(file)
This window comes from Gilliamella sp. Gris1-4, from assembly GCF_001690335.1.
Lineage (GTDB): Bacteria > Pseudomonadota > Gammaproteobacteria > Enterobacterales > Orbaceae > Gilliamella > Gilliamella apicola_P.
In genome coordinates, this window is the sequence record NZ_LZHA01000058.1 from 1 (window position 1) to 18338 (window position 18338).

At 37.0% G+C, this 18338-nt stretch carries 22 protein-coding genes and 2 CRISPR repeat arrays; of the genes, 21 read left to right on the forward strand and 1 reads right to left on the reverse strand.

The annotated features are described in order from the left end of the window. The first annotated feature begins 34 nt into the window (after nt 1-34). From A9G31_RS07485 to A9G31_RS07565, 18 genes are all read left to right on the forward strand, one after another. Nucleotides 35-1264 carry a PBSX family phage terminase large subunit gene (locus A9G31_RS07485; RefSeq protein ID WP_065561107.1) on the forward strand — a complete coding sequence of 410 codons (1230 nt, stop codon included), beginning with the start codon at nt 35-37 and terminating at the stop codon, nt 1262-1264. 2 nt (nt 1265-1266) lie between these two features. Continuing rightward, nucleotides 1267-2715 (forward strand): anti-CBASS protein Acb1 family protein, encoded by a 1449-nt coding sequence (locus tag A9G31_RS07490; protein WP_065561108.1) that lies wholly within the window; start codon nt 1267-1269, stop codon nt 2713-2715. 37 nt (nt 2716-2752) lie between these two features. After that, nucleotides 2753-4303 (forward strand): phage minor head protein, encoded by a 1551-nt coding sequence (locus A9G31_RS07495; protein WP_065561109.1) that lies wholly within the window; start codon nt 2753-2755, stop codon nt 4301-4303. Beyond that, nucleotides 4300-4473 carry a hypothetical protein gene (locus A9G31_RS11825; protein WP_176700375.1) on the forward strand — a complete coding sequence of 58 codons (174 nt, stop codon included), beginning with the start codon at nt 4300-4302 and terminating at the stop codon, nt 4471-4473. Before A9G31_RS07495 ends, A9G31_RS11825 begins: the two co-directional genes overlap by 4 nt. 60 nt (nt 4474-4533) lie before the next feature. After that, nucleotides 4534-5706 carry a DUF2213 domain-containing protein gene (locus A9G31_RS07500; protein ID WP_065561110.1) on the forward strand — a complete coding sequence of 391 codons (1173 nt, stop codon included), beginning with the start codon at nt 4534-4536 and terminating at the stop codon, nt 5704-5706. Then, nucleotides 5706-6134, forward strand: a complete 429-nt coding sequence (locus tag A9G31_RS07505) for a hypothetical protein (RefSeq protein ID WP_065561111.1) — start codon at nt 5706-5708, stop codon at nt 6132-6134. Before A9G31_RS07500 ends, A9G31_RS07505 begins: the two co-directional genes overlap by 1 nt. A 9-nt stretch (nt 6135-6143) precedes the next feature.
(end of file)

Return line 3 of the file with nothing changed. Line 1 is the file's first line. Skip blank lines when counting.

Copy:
In genome coordinates, this window is the sequence record NZ_LZHA01000058.1 from 1 (window position 1) to 18338 (window position 18338).